Sunday, November 4, 2012

Trail Riding

In which Murphy and his mom are very brave:

Ravelers know me as murphysmom; the Murphy in question is my beloved horse, whom I have known for about 14 years, and whom I have been privileged to call my own for about 6 years.  When I was a little girl, I had the typical little-girl obsession with ponies, which resulted in many pretend epics involving me and numerous intrepid steeds, but I was never able to fulfill that dream.

Until I had a little girl of my own, that is. We began riding lessons when Rose was 4; now, at 23, she is quite the accomplished horsewoman. I, on the other hand, am still just an intermediate rider, an ok, so-so, kind of equestrian, because when there was only so much money for lessons, it went to Rose, of course.  But Murphy came into my life at a crucial point, when I was despairing of ever really being a rider, and he made my dream come true. He is the kind of horse who knows when his rider is uncertain, and rather than cruelly taking advantage of your ignorance, instead kindly makes sure you are safe, and teaches you something into the bargain.

So I owe pretty much all of my skill to Murphy (and to my coach, Cheryl, and to Rose as well, for her lessons). But over the last month or so, I got to teach him something, and learned that maybe I'm a better rider than I gave myself credit for. The barn where Murphy boards has access to a network of trails, which is something I always wanted to do, but Murphy would never go beyond the first field onto the country road that led tot he actual trail. He would stop, and spin around, and flat out refuse to go forward. So for many years, I just didn't try - it was too scary.

But last month Rose and I decided that would take our horses on the trail, and see what happened. Her horse is pretty cool with trail riding, and I was hoping Murphy would just follow Katie. The first time we tried it, we got as far as the road, and the refusals started. Strangely, instead of being scared, I felt exhilarated - I let him spin around, and then we went juuust a little bit further forward, and turned for home. Success! I felt - I won the argument, I didn't fall off, and I wasn't scared. So for the next few weeks, we did the same thing, always a little further, and only turning around when it was my idea.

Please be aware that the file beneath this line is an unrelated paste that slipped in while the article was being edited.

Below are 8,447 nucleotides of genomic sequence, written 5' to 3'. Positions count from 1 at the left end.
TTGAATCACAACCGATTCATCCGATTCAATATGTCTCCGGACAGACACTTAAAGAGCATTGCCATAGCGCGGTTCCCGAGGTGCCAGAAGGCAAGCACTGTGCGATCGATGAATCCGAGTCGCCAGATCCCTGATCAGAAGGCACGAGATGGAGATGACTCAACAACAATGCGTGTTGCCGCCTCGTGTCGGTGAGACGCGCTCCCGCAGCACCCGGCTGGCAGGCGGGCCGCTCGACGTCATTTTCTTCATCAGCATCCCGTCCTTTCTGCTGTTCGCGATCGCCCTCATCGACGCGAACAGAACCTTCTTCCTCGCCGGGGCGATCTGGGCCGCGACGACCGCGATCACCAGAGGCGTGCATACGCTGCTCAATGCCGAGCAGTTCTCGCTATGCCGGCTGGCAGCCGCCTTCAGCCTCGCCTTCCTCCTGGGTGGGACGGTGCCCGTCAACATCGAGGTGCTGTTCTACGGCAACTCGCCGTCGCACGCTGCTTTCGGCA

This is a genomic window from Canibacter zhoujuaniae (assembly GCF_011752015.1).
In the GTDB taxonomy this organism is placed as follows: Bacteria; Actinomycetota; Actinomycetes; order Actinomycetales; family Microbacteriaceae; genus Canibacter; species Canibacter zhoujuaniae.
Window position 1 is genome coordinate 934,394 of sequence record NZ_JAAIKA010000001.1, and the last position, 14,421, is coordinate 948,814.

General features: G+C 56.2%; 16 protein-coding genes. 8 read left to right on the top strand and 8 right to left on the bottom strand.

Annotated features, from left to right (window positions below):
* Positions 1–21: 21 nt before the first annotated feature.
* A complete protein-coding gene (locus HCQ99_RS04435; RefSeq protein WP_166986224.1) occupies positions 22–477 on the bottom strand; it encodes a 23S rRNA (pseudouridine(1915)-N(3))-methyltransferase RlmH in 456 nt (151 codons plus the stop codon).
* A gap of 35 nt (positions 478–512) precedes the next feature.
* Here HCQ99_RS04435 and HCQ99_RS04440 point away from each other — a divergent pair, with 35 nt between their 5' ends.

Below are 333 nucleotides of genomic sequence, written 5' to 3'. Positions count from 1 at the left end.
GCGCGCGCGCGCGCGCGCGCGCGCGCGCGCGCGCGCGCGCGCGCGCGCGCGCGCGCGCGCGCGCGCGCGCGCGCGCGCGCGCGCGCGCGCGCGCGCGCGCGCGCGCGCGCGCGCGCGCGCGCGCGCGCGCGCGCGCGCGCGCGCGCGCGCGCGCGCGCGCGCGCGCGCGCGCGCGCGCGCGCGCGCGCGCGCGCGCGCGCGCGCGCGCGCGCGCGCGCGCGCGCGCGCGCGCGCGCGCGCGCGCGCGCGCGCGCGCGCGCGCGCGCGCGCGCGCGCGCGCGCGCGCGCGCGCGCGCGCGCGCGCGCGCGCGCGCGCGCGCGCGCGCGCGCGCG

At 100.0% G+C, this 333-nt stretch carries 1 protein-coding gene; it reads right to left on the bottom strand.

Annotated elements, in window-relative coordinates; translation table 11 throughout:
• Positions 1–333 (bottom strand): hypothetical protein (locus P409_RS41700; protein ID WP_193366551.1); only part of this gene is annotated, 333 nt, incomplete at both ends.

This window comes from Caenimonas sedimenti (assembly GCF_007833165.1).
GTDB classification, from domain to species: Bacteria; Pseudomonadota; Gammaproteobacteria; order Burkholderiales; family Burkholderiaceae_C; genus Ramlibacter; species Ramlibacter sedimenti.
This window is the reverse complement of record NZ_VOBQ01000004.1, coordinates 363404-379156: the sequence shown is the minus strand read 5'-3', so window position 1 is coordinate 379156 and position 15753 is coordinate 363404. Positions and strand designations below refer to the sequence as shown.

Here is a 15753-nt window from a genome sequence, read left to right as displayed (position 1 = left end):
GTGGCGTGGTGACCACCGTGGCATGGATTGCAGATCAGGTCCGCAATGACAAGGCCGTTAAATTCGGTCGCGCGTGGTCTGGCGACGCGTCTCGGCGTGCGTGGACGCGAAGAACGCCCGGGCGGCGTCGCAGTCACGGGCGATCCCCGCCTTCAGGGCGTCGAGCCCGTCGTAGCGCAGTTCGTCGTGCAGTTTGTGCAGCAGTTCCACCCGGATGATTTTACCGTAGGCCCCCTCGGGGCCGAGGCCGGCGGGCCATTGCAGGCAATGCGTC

Today, we made it!! All the way down the road to the trail in the woods, for a whole hour, and, while not completely relaxed, Murphy was calm and willing, and went in the forward direction! A beautiful day in the woods, on my horse, with my daughter for company. Murphy learned that there are no equinivorous beasts on the trail, and I learned that I can so ride, I can ride for realz.


  1. What a beautiful creature he is. I took a few riding lessons as a child, but my family could not afford the horse lifestyle for us, alas!

  2. Thank you! I am biased, but he really is a beautiful horse. and he's now 26 1/2, and still very fit.

  3. He's gorgeous! Thanks for sharing a photo of your beautiful Murphy. I have always envied people who were able to ride and spend time with horses, as I was always too asthmatic or too afraid or just unable to do. They're so beautiful, and riding always looks like such a relaxing and peaceful thing to do (although I know from my one riding experience that it can be hard work, too.)

    1. Riding is my zen - impossible to be stressed after going up to ride or even just to groom and hang out with the horses. I'm glad you think he's beautiful, too :)